Dr. Benjamin Spock, whose Dutch ancestors spelled their family name as Spaak, was the famous pediatrician/family doctor/psychiatrist who wrote the world famous manual on how to raise babies and children, especially the “boomer” generation children. His book on child care and raising children was first published in 1946. It was entitled, “Baby and Child Care”. Over its life time the book sold over 50 million copies in the English language and was translated in 30 foreign languages. It clearly became the bible of baby and child care during the second half of the twentieth century.
Benjamin Spock was born on May 2, 1903 in New Haven, Connecticut. He was the oldest of six children. His father was an attorney, presumably practicing law in New Haven. Spock attended Yale, University, clearly close to home, and graduated with his undergraduate degree in 1924. While at Yale he was on the crew team and helped the U. S. crew team win a gold medal in the 1924 Olympics. Spock then entered Columbia University’s Medical School and earned his M. D. Degree. After being awarded the M. D. Degree, he also studied at the New York Psychoanalytic Institute to prepare for a Psychiatry specialty, which he completed.
In 1933, the now Dr. Spock went into private practice in New York City, and practiced medicine until 1943. He was then called into military service and served in the U. S. Naval Reserve Medical Corps until 1946. He left military service as a lieutenant commander.
In 1947 Dr. Spock was offered a position at the University of Minnesota Medical School to teach psychiatry. He remained there until 1951, when he took a position at the University of Pittsburgh Medical School as a Professor of Child Development. In 1955, he changed positions and went to Case Western University in Cleveland, Ohio, again presumably as a Professor of Child Development.
His book, “Baby and Child Care”, was published in 1946, and was apparently written during the period he was with the U. S. Naval Reserve Medical Corps. The book clearly provided him with an enormous reputation as an expert on baby and child care, and that probably explains why he was asked to teach child development at the University of Pittsburgh in 1951. Dr. Spock apparently remained at Case Western Reserve until his retirement because no information could be found on his professional work environment beyond 1951.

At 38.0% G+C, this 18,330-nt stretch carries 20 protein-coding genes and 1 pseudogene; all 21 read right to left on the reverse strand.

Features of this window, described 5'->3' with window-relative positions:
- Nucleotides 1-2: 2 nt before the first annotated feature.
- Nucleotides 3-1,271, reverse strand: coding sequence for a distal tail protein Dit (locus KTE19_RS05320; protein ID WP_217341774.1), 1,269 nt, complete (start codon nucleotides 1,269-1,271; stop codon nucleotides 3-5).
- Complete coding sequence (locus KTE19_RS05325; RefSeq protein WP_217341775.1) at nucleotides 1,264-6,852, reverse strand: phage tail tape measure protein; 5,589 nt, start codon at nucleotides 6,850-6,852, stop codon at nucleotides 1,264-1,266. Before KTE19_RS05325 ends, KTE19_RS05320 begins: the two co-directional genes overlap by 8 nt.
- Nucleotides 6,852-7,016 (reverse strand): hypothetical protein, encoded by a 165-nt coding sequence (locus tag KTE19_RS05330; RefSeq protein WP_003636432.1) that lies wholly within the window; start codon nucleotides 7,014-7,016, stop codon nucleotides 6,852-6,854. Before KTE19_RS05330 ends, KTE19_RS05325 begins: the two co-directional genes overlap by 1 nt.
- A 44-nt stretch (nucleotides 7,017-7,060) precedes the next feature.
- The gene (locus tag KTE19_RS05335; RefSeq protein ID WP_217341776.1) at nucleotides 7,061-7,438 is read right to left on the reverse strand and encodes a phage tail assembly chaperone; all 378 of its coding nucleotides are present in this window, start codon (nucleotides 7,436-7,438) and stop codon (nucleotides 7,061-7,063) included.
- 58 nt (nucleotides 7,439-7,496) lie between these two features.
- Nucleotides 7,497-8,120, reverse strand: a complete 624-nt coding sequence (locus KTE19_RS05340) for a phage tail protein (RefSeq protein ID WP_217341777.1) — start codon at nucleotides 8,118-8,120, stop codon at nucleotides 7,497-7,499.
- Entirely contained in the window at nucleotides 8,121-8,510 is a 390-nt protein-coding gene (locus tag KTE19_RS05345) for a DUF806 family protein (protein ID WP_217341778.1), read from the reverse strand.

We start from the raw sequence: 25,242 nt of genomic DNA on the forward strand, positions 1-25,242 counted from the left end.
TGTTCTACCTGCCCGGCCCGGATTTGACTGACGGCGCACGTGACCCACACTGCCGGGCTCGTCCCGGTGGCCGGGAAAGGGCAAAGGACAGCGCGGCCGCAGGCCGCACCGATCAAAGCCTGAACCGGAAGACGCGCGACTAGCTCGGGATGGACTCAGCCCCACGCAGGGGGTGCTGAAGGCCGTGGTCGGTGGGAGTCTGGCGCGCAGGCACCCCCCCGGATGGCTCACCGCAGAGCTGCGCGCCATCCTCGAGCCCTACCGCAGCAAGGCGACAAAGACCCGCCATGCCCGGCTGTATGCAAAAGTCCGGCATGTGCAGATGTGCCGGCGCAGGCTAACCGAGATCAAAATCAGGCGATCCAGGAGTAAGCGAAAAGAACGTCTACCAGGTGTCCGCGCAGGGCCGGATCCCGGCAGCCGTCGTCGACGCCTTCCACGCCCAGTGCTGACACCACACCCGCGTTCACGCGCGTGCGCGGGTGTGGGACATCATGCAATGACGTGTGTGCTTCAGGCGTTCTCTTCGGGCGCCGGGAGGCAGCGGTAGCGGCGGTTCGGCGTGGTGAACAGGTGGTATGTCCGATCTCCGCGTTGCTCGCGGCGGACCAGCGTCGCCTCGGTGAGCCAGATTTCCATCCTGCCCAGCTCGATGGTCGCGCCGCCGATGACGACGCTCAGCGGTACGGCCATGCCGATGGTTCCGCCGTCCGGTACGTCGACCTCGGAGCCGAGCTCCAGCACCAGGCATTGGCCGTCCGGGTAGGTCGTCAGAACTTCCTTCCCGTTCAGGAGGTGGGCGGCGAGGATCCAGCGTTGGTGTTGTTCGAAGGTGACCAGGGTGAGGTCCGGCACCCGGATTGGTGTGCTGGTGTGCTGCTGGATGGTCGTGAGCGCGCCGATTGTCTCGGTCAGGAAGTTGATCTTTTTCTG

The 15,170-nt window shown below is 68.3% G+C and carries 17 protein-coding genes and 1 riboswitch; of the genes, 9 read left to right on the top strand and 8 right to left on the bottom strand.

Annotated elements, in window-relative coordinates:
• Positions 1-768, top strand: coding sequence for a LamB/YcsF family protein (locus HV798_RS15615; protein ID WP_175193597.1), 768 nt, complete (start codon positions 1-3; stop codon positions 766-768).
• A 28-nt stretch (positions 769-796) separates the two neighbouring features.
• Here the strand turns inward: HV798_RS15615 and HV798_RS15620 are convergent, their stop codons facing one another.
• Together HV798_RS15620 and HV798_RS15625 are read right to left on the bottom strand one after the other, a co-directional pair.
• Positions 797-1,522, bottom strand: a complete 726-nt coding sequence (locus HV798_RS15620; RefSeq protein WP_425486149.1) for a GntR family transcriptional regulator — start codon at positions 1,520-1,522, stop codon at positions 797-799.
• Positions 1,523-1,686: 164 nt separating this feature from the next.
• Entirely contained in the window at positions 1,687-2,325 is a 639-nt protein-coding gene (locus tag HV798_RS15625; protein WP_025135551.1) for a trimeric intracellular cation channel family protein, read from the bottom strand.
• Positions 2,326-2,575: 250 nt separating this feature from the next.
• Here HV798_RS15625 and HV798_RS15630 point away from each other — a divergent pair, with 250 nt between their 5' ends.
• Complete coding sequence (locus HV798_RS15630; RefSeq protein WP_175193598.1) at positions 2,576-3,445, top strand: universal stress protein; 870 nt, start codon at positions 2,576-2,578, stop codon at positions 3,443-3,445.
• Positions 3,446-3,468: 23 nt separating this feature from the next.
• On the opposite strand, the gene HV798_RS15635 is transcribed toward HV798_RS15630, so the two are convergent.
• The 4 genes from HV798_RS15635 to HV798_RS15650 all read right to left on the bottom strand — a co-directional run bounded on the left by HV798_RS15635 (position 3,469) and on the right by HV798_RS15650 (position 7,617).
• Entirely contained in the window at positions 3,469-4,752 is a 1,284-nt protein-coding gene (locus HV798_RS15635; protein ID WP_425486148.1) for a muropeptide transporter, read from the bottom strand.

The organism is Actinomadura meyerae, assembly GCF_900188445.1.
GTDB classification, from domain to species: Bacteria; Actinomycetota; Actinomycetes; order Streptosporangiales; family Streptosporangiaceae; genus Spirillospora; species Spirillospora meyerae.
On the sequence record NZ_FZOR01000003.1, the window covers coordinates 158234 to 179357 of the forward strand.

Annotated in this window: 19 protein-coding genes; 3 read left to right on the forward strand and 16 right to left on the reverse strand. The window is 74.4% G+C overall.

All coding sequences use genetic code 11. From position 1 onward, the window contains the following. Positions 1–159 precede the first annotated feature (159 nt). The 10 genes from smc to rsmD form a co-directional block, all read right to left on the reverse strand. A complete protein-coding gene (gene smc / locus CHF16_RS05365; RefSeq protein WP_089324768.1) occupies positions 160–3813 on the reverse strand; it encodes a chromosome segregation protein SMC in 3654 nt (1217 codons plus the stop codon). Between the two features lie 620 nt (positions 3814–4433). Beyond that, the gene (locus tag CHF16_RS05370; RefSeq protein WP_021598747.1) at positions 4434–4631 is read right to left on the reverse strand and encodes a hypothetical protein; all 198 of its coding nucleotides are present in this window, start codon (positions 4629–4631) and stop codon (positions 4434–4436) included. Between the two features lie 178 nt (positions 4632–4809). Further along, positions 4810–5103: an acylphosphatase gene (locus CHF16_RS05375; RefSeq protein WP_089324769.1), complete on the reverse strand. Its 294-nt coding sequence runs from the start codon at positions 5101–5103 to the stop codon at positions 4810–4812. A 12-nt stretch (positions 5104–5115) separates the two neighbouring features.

Dr. Spock’s theories on baby and child care were rather radical when he first proposed them in the first edition of his book in 1946. Prior to that time, both baby and child care practices had been rather rigid. Dr. Spock, on the other hand, advised against rigidity and recommended a more relaxed attitude with the upbringing of babies and children. He had numerous critics who felt Dr. Spock’s approach would ruin the future youth and adults in America. When the demonstrations against the Viet Nam War occurred in the late sixties, many critics blamed it on Dr’ Spock’s advice which had been adopted by too many parents. Spiro Agnew, Vice President, during Nixon’s Administration, even accused Dr. Spock of having corrupted the youth of America in a speech in the seventies.
Possibly because of the accusations, Dr. Spock became quite a protester himself in the late sixties and the early seventies. In 1967 he participated in the March on the Pentagon against the war in Viet Nam. In 1968, Dr. Spock was accused and convicted of counseling youth on how to avoid the draft. The conviction was subsequently overturned, and fortunately so. He even got so caught up in the politics of that time period that he agreed to run for the U. S. presidency on the Peoples Party ticket in 1972. He received 75,000 votes, only causing a ripple at best.
Dr. Spock was married to Jane Cheney in 1927. The couple had two children, Michael and John. He remained married to Jane for 48 years when the couple divorced. He subsequently married Mary Morgan in 1976. She was 40 years his junior. The couple remained married until Spock’s death on March 15, 1998. He was then just six weeks away from his 95th birthday.
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“DUTCH AMERICAN ACHIEVERS: ARTS, SCIENCE AND SPORTS”, 2012
“PROMINENT DUTCH AMERICAN ACHIEVERS: GOVERNMENT, MILITARY, HISTORY AND PHILOSOPHY”, 2012.
“TEN PROMINENT DUTCH AMERICAN FAMILIES: THE ROOSEVELTS, VANDERBILTS AND OTHERS”, 2014; EXPIRES IN 2015
“FIFTEEN PROMINENT DUTCH AMERICAN FAMILIES: THE ROOSEVELTS, VANDERBILTS, SCHUYLERS, VOORHEES AND OTHERS”, forthcoming in 2015.
“PROMINENT DUTCH AMERICANS IN U.S. GOVERNMENT LEADERSHIP POSITIONS”, forthcoming in 2015.
Dr. Benjamin Spock dies at 94